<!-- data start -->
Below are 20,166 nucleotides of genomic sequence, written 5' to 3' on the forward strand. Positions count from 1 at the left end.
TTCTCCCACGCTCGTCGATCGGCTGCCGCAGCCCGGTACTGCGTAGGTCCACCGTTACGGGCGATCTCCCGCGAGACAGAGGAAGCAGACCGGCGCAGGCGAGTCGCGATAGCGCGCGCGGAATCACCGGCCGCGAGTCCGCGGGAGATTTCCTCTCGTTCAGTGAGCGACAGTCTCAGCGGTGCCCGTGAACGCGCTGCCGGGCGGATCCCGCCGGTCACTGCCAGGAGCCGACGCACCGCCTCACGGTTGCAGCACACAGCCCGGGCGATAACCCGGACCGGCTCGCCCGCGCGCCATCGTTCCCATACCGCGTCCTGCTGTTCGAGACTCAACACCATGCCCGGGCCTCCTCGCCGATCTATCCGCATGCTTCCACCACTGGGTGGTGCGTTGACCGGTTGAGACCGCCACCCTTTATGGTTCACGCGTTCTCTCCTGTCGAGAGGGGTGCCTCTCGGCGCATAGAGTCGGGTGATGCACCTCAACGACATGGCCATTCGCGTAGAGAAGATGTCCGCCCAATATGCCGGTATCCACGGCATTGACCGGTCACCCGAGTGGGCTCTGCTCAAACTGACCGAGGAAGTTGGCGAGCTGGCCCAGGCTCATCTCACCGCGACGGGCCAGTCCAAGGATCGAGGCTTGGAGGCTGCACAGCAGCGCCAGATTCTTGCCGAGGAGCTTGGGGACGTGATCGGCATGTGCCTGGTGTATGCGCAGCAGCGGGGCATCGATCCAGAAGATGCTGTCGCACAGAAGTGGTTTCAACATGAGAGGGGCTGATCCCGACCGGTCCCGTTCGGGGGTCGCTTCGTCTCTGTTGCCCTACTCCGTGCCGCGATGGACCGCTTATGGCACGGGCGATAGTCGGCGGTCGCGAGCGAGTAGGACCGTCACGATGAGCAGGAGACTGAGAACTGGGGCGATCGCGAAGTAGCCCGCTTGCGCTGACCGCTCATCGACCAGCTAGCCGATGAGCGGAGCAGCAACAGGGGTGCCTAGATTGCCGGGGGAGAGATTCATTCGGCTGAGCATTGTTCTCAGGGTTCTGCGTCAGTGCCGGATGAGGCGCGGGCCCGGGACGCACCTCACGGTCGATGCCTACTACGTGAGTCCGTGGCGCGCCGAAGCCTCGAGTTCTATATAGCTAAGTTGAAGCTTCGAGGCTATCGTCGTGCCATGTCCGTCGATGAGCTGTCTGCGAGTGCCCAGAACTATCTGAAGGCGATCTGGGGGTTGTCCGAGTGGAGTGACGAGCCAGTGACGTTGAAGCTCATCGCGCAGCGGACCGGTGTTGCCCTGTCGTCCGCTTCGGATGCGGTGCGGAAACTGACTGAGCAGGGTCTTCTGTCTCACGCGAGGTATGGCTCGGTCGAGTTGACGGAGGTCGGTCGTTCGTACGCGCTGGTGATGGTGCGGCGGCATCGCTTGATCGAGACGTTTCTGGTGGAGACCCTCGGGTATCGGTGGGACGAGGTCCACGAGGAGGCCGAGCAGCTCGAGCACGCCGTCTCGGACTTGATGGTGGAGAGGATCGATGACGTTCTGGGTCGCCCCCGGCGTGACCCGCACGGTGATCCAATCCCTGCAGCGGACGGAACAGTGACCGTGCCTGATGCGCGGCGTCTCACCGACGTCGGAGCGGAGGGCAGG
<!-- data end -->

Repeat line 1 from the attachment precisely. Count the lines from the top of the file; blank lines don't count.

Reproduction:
Below are 20,166 nucleotides of genomic sequence, written 5' to 3' on the forward strand. Positions count from 1 at the left end.